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COLLECTING 007 – Original Soundtrack Recordings

Casino Royale was issued on record in the UK by RCA Victor (SF 7874 Stereo/RD 7874 mono) in 1967, but it’s the original USA first pressing from Columbia's ‘Colgems’ Records that audiophiles have sought out since its original release. Casino Royale was recorded at the Cine-Tele Sound Studios (CTS) in London from Saturday 21st to Sunday 29th January 1967, where composer Burt Bacharach conducted between 50 and 60 musicians on more than 100 different cues, which amounted to over 60-minutes of music. American Phil Ramone (1934-2013) was the producer, but UK union rules prevented him from engineering the recording, so CTS employee Jack Clegg became the actual sound engineer. Ramone would later produce the On Her Majesty's Secret Service soundtrack album that was also recorded at CTS in Bayswater. What was unusual about the recording of the music for Casino Royale was the way Jack Clegg pushed the limits of the equipment, and how this was recorded onto the three-track Agfa magnetic master tape. This very risky, but finely-engineered method produced what turned out to be one of the most highly respected LPs ever made. For this reason the Casino Royale soundtrack became highly sought after by audiophiles wishing to test the limits of their own stereo equipment. 

Casino Royale has divided fans and film critics alike since its original release, with many even refusing to acknowledge it as a James Bond film at all, as it did not originate from the same stable as EON Productions’ film series. Regardless of its troubled production history, and the fact Casino Royale is a comedy, the film is loosely based on the first novel by author Ian Fleming, and does include many characters from that story, including James Bond (several 007s in fact!). If little else, Casino Royale gave the world the wonderful song ‘The Look of Love’ - recorded specifically for the film by Dusty Springfield, and in the process became a standard, one of the most popular and oft-covered songs of all time.

Casino Royale Colgems COMO-5005/COSO-5005 (1967)

Casino Royale Original Soundtrack Album

Casino Royale Original Soundtrack Album rear sleeve

Casino Royale Original Soundtrack Recording
Colgems COMO-5005 Mono (1967)
Colgems COSO-5005 Stereo (1967)

 

In 1991 the New York Times published an article by Richard Panek featuring an interview with Harry Pearson (1937-2014), the American journalist, audio reviewer, and publisher who founded The Absolute Sound magazine for high-end audio enthusiasts. Harry Pearson is considered the most influential figure in the history of audiophile journalism.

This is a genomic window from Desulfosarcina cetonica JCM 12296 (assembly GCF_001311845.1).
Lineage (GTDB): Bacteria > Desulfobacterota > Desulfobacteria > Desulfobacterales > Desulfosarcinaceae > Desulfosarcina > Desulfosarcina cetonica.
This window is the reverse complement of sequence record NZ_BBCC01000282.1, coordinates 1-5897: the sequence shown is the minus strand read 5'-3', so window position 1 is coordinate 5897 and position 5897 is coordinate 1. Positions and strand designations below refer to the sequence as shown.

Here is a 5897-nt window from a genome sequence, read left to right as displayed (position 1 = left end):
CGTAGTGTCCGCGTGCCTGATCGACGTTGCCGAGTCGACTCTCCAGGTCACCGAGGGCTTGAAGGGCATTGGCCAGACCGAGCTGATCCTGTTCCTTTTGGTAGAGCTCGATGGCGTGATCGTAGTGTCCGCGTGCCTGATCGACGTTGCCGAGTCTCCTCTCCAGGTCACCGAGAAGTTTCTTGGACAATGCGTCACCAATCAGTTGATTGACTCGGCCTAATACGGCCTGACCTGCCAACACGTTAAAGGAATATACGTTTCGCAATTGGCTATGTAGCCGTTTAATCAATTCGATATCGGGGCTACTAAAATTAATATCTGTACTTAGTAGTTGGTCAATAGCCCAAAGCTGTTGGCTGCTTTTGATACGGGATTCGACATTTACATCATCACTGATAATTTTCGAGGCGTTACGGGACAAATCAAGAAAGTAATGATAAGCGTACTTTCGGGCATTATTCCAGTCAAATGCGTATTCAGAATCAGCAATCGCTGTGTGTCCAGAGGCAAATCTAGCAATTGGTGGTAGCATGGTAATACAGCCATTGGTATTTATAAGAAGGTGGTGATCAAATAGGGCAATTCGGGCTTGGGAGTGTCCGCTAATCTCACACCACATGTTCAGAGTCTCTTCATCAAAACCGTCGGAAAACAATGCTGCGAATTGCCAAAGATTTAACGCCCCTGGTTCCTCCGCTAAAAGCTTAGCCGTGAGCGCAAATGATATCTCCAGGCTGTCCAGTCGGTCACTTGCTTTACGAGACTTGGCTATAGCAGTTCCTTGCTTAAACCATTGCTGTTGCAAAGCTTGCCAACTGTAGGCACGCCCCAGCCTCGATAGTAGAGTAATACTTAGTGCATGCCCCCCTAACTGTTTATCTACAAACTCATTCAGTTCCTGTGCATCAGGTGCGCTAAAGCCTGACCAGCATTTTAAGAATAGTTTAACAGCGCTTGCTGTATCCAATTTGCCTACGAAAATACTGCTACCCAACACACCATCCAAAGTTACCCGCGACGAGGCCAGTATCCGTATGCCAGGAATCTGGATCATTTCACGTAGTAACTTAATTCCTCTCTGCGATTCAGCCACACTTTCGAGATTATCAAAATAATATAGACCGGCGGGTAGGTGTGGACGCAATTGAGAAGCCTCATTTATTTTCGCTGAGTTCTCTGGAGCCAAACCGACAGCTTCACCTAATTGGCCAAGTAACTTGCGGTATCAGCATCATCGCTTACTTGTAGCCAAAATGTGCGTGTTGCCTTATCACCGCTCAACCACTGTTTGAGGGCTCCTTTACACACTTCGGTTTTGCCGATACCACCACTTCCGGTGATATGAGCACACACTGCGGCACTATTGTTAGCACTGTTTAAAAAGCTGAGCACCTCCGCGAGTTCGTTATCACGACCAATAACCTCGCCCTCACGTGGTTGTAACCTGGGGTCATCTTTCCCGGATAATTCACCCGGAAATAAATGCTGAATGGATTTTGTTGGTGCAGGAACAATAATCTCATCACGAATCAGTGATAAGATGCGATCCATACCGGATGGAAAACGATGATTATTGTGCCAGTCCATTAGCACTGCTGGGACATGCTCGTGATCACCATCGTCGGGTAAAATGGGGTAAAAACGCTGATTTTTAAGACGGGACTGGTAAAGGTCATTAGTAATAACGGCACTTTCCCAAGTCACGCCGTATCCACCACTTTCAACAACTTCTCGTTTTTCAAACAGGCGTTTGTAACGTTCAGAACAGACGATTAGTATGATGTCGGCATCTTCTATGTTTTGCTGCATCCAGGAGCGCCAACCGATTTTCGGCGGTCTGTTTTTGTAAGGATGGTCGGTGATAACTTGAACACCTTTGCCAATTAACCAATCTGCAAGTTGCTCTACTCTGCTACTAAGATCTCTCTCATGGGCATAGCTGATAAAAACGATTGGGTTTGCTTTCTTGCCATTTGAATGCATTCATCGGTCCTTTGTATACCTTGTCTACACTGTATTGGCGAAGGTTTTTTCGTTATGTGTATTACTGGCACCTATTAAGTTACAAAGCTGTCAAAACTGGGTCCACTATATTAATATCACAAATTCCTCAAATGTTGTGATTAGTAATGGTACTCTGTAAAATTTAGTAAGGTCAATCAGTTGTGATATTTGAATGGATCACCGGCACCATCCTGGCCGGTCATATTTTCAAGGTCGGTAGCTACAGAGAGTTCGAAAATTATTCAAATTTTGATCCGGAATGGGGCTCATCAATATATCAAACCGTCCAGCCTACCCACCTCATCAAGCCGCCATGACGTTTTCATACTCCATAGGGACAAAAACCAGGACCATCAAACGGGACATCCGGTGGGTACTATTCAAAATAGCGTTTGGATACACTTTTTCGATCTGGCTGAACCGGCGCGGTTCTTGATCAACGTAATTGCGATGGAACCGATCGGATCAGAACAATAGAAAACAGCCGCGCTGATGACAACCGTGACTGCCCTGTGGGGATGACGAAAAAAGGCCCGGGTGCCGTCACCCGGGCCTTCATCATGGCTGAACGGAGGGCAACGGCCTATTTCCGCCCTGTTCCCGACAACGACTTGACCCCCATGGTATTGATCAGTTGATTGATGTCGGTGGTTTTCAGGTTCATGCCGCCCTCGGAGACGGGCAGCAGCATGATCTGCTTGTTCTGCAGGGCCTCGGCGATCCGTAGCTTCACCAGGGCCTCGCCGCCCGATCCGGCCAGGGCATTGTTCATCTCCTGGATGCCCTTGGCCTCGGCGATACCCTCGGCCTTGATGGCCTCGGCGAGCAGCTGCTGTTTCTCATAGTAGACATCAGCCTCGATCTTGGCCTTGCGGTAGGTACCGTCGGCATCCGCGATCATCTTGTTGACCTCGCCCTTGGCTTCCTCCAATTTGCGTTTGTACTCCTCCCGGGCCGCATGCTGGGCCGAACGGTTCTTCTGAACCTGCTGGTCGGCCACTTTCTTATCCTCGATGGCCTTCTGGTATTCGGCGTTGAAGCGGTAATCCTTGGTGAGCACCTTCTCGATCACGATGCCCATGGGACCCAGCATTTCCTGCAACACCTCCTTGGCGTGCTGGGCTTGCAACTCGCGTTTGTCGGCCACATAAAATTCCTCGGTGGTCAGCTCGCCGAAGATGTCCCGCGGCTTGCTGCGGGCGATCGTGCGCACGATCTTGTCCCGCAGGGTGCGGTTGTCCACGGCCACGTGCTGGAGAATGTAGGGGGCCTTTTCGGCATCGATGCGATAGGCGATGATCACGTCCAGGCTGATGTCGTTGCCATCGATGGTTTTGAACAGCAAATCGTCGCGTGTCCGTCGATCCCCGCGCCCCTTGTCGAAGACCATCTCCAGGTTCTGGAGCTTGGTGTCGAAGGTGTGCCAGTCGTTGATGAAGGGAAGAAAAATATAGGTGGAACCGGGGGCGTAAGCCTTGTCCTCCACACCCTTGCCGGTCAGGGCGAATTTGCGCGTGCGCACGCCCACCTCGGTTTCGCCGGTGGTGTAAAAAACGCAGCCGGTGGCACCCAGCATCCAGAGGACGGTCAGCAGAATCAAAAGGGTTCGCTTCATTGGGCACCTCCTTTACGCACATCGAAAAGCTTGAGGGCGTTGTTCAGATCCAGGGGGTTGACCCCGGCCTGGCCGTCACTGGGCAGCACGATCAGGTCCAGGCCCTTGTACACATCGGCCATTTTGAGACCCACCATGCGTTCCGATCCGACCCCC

‘Casino Royale’ Is an LP Bond With a Gilt Edge
The New York Times
Sunday July 28, 1991
[excerpts]

As vinyl verges on extinction, one album has emerged as the prime specimen of the species. Of all the millions of recordings released in the 114 years since Thomas Edison said, “What hath God wrought?” [Subsequently corrected by the New York Times to “Mary had a little lamb”] this album has come closest to achieving the potential of a vanishing medium. It represents “the paradigm,” says one audiophile, “the paramount, if you will.”

It is... the original soundtrack of the 1967 movie Casino Royale.

This unlikely choice - a jaunty Burt Bacharach score for a James Bond spoof - makes sense only if one disregards traditional criteria for liking an album. Collectors of Casino Royale aren't necessarily interested in the music. “Some people enjoy it,” says one rare-record dealer, shrugging. “Some people can't stand it.”

What interests audiophiles is the quality of sound. They swap stories about the legendary recording session in London, spend hundreds of dollars for a pristine copy if and when they can find one, and then, like oenophiles who wouldn't dream of opening a 1945 Lafite-Rothschild, often refuse to listen to it. So volatile is the market for this LP that any nugget of news that enhances its considerable mystique can affect the price - and some significant new information, about the deteriorating condition of the master tape, indicates that the price is about to rise dramatically.